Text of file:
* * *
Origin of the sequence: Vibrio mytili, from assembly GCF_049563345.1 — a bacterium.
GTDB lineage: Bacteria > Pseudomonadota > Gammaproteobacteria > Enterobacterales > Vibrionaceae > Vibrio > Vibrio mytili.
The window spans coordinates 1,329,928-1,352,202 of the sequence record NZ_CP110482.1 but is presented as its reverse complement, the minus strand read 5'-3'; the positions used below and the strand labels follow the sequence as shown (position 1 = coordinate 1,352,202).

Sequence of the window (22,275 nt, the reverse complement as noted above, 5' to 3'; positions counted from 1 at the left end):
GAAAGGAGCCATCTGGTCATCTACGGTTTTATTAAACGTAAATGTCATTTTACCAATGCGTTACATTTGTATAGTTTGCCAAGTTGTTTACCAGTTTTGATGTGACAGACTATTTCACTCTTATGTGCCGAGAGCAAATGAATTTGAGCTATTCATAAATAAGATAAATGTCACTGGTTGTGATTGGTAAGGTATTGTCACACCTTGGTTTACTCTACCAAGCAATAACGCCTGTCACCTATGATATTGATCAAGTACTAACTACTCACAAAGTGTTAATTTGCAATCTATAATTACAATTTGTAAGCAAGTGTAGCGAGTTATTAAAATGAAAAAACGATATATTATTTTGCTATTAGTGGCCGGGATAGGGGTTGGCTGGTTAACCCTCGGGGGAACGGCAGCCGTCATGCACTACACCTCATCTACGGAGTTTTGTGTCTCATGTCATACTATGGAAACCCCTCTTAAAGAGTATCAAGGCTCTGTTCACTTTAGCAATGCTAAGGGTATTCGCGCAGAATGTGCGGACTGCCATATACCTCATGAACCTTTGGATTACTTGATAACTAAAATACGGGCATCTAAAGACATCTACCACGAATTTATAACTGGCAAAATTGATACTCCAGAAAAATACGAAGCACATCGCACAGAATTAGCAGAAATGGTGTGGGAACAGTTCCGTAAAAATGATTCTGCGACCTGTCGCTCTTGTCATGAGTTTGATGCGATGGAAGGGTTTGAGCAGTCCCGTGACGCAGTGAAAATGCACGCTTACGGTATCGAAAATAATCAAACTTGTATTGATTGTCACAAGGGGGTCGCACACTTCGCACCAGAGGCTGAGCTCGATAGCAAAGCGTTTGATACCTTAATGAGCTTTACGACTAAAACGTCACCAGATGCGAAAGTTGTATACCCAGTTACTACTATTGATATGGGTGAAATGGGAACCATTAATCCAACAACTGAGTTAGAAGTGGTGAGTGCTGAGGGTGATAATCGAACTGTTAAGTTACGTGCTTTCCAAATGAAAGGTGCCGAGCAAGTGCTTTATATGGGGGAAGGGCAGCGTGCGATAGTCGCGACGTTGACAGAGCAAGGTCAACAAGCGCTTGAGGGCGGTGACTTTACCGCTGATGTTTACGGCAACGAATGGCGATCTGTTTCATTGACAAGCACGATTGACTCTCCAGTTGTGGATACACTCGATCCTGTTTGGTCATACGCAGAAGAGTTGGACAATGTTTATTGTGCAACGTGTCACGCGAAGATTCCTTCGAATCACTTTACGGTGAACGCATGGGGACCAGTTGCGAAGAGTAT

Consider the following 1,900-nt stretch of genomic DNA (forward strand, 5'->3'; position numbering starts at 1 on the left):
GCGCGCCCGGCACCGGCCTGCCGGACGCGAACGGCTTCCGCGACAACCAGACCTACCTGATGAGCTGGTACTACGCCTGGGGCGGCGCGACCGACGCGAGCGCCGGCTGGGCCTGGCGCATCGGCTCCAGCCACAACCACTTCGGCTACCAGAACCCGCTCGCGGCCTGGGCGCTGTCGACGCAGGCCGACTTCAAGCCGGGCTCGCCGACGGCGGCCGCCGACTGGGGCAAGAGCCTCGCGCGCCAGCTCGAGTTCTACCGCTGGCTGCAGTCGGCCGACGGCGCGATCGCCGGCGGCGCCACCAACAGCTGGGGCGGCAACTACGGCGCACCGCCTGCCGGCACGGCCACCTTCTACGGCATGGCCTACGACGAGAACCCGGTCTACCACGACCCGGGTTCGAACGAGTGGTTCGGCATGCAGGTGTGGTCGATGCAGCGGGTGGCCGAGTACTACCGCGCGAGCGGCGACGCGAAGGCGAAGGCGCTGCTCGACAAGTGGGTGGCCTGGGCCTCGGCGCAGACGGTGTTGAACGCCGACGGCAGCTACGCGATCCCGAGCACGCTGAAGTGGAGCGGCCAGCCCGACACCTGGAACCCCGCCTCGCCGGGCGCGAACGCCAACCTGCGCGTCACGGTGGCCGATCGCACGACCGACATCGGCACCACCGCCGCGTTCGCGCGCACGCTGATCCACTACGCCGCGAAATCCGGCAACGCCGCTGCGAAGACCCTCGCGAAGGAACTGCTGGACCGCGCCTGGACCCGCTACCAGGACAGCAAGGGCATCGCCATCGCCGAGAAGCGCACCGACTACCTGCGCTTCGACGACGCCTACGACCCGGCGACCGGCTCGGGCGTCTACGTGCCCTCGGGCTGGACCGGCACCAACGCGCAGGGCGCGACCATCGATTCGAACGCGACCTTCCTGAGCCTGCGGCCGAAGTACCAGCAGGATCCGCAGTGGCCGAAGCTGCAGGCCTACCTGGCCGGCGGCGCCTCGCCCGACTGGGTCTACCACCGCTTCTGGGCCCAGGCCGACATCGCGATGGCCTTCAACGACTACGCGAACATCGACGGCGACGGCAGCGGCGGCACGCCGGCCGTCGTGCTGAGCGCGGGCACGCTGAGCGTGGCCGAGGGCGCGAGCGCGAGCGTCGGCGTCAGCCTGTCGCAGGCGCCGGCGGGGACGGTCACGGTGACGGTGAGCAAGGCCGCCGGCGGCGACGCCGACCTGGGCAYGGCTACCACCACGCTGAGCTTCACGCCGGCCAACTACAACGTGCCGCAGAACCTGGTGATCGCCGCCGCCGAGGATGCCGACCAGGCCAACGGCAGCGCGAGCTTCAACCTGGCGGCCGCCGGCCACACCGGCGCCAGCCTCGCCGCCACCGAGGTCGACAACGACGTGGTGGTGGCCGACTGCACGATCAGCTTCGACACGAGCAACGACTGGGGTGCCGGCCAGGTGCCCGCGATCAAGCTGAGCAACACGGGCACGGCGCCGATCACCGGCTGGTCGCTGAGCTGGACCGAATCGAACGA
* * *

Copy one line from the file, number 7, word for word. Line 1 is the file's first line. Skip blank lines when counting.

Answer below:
GCGCGCCCGGCACCGGCCTGCCGGACGCGAACGGCTTCCGCGACAACCAGACCTACCTGATGAGCTGGTACTACGCCTGGGGCGGCGCGACCGACGCGAGCGCCGGCTGGGCCTGGCGCATCGGCTCCAGCCACAACCACTTCGGCTACCAGAACCCGCTCGCGGCCTGGGCGCTGTCGACGCAGGCCGACTTCAAGCCGGGCTCGCCGACGGCGGCCGCCGACTGGGGCAAGAGCCTCGCGCGCCAGCTCGAGTTCTACCGCTGGCTGCAGTCGGCCGACGGCGCGATCGCCGGCGGCGCCACCAACAGCTGGGGCGGCAACTACGGCGCACCGCCTGCCGGCACGGCCACCTTCTACGGCATGGCCTACGACGAGAACCCGGTCTACCACGACCCGGGTTCGAACGAGTGGTTCGGCATGCAGGTGTGGTCGATGCAGCGGGTGGCCGAGTACTACCGCGCGAGCGGCGACGCGAAGGCGAAGGCGCTGCTCGACAAGTGGGTGGCCTGGGCCTCGGCGCAGACGGTGTTGAACGCCGACGGCAGCTACGCGATCCCGAGCACGCTGAAGTGGAGCGGCCAGCCCGACACCTGGAACCCCGCCTCGCCGGGCGCGAACGCCAACCTGCGCGTCACGGTGGCCGATCGCACGACCGACATCGGCACCACCGCCGCGTTCGCGCGCACGCTGATCCACTACGCCGCGAAATCCGGCAACGCCGCTGCGAAGACCCTCGCGAAGGAACTGCTGGACCGCGCCTGGACCCGCTACCAGGACAGCAAGGGCATCGCCATCGCCGAGAAGCGCACCGACTACCTGCGCTTCGACGACGCCTACGACCCGGCGACCGGCTCGGGCGTCTACGTGCCCTCGGGCTGGACCGGCACCAACGCGCAGGGCGCGACCATCGATTCGAACGCGACCTTCCTGAGCCTGCGGCCGAAGTACCAGCAGGATCCGCAGTGGCCGAAGCTGCAGGCCTACCTGGCCGGCGGCGCCTCGCCCGACTGGGTCTACCACCGCTTCTGGGCCCAGGCCGACATCGCGATGGCCTTCAACGACTACGCGAACATCGACGGCGACGGCAGCGGCGGCACGCCGGCCGTCGTGCTGAGCGCGGGCACGCTGAGCGTGGCCGAGGGCGCGAGCGCGAGCGTCGGCGTCAGCCTGTCGCAGGCGCCGGCGGGGACGGTCACGGTGACGGTGAGCAAGGCCGCCGGCGGCGACGCCGACCTGGGCAYGGCTACCACCACGCTGAGCTTCACGCCGGCCAACTACAACGTGCCGCAGAACCTGGTGATCGCCGCCGCCGAGGATGCCGACCAGGCCAACGGCAGCGCGAGCTTCAACCTGGCGGCCGCCGGCCACACCGGCGCCAGCCTCGCCGCCACCGAGGTCGACAACGACGTGGTGGTGGCCGACTGCACGATCAGCTTCGACACGAGCAACGACTGGGGTGCCGGCCAGGTGCCCGCGATCAAGCTGAGCAACACGGGCACGGCGCCGATCACCGGCTGGTCGCTGAGCTGGACCGAATCGAACGA